Light Heavyweight, a Bridge too far for Canelo? (of Pride and Boxing)
By Teodoro Medina Reynoso
Tue, 15 Oct 2019
Middleweight/Super Middleweight titlist Saul Canelo Alvarez will attempt to accomplish what few others have successfully done before as he challenges Russian Krusher Sergey Kovalev for the latter's world light heavyweight belt on November 2 at the MGM Grand in Las Vegas.
After Sugar Ray Robinson failed to do it succumbing to heat exhaustion in the latter rounds against Joey Maxim in 1952, a few had managed to accomplish the feat since then including Dick Tiger in the early 60s, Roy Jones, Jr. in the 1990s and the latest being Bernard Hopkins last decade.
Some have questioned Alvarez's motivation and intention for taking on this challenge.
They argued that he still has some unfinished business with his main rival Gennady Golovkin against whom he has had two inconclusive title fights at middleweights the past two years, a draw and a disputed split decision verdict in his favor.
Gennady Golovkin throws a right against Canelo Alvarez.
Though he has won a world title (WBC) at super middleweight, people tend to question the quality of the champion from whom he wrested the same, Rocky Fielding who has been kayoed before by current WBA super middleweight super champion Callum Smith. A fight versus Smith would have been a more logical next target for Canelo, they say.
Many people still have fresh memory of his defeat at the hands of the smaller Floyd Mayweather, Jr. though it happened many, many years ago.
It could be Canelo's overriding pride that prevailed in his latest decision to take on Kovalev two divisions above where he usually fights for years now.
As far as he is concerned, he is done with Golovkin. But his sojourn at super middleweight may not be a far enough separation he might have later realized.
And of course, he may want people to forget his forgettable showing versus Floyd Jr. eons back.
I think he has too much pride like most Mexican ring warriors.
But light heavyweight could prove to be a bridge too far for Canelo.
But then again, boxing has been as much as a battle of strength, skills and wits as it is of pride.
It is pride that moved certain fighters to do the unthinkable, even the outrageous, to face the uncertain and go headlong into the unknown.
Muhammad Ali downs George Foreman.
Back in the 70s, George Foreman, chaffing for not getting a rematch versus Muhammad Ali, fought five different fighters in one night and knocked them all out one by one. He managed to secure a title eliminator fight versus Ali clone, Jimmy Young blowing his chance with an unexpected loss in 1977. But astonishingly, he made a comeback ten years later and regained a share of the heavyweight crown by knockout over Michael Moorer. Pride did it.
In the 80s, Tommy Hearns following losses to Sugar Ray Leonard at welterweight and Marvin Hagler at middleweight, went on to fight in higher divisions, winning world titles at super welterweight, super middleweight and light heavyweight, becoming the first fighter to win world belts in four weight classes. But he would not have his full sense of personal redemption until he finally won his fifth world title at middleweight over Juan Roldan in 1988 and drew with Leonard a year later. Pride did it.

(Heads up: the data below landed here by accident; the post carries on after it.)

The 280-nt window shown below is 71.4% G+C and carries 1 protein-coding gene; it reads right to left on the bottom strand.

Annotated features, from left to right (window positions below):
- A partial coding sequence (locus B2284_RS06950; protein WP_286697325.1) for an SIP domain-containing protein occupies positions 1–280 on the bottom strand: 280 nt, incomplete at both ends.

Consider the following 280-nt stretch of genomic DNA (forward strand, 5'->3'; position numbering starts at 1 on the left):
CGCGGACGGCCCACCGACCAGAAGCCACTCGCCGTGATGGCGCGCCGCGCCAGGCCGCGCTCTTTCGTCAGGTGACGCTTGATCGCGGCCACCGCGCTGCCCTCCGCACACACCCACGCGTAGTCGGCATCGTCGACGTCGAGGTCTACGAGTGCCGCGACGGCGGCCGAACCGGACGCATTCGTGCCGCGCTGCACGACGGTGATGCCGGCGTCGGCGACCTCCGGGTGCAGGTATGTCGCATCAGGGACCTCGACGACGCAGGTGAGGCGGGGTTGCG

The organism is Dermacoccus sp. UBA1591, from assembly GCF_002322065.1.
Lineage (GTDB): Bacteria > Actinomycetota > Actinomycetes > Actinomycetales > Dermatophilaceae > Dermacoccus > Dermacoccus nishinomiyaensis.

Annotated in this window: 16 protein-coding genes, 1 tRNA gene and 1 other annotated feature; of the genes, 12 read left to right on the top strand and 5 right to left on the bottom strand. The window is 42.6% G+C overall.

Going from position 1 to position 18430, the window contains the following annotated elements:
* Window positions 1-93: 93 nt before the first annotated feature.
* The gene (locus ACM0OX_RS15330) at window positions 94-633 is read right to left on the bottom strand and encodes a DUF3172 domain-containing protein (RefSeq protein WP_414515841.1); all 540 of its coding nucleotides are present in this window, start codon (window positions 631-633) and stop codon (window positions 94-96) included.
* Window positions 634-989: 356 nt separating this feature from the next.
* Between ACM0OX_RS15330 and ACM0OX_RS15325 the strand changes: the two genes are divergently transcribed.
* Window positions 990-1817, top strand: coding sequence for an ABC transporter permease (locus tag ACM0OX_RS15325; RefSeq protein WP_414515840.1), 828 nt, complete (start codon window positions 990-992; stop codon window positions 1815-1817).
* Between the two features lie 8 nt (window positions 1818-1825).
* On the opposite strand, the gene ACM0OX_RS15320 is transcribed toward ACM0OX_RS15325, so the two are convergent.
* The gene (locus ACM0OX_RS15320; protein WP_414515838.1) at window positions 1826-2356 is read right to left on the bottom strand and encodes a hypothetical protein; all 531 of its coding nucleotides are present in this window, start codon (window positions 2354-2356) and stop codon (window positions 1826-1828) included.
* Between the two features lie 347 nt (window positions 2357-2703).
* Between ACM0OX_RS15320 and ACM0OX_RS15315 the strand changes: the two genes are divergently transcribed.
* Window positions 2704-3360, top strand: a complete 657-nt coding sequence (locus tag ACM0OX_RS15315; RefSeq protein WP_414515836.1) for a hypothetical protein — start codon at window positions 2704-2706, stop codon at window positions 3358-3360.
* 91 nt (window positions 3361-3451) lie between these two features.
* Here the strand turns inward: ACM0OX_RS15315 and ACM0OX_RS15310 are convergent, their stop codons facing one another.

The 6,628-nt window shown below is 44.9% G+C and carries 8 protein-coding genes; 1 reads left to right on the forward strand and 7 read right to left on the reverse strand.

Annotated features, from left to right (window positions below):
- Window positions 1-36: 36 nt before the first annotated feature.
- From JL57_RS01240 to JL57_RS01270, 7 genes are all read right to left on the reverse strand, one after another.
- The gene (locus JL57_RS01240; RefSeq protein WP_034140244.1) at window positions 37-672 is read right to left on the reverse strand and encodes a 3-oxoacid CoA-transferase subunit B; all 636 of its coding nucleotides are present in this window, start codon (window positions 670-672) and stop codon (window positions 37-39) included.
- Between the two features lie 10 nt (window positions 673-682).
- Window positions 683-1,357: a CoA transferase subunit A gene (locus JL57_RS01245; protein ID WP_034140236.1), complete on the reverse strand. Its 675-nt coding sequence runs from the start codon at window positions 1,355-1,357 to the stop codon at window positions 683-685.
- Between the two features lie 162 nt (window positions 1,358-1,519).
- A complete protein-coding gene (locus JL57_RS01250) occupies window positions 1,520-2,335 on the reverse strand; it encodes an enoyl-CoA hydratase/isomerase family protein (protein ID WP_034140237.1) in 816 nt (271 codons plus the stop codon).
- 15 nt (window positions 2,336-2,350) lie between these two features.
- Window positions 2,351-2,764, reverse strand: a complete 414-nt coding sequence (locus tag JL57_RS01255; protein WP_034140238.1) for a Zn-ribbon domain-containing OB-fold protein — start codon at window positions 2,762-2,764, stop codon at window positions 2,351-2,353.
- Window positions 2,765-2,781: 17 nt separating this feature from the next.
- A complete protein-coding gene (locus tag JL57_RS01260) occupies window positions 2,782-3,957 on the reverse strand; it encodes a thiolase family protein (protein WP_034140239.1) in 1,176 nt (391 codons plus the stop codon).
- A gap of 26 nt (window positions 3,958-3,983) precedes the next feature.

In more recent history, Floyd Mayweather, after returning from two years retirement, in a bid to reclaim his spot as top pound for pound fighter from Manny Pacquiao, fought two more times at super welterweight, first against Miguel Cotto and then against Saul Canelo Alvarez in winning world title bouts. He did it to trump Pacquiao's earlier world title victory over Antonio Margarito at the same weight class. Pride did it.
Floyd Mayweather battles Manny Pacquiao in 2015.
Pride had much to do with the eventual meeting between Floyd and Manny in 2015, won by the former on points under a curious condition where Pacquiao was suffering from a pre-existing shoulder injury.
It is pride that prodded Floyd to go after the 49-0 record of Rocky Marciano tying it against an eyebrow raising opponent in ex champion Andre Berto before retiring again later that same year.
It is pride that kept Pacquiao going after that defeat, regaining his world title with victories over Tim Bradley and Jessie Vargas and keeps him going albeit a loss to Jeff Horn with redeeming series of wins over Lucas Matthyse, Adrien Broner and most recently, erstwhile undefeated leading welterweight champion Keith Thurman.
It is pride that is now making a rematch between Floyd and Manny a distinct possibility.
And, undeniably it is pride that has also moved Canelo Alvarez to the challenge of taking on Kovalev in the bid to wìn his fourth world boxing division title, the first Mexican to achieve such in the higher weight classes.
It is a fight he hopes to win in the bid of finally setting him apart from his rival Gennady Golovkin and make people forget about his decisive defeat to Floyd.
It is a fight he hopes to win for all of the boxing world to recognize him truly as the latest boxing superstar even in the face of Manny Pacquiao's continued popularity and ring success.
And the specter of a Floyd-Pacquiao 2 which will affect his career in 2020.
But the question for now is: Will the light heavyweight prove a bridge not too far for Canelo?
Click here to view a list of other articles written by Teodoro Medina Reynoso.
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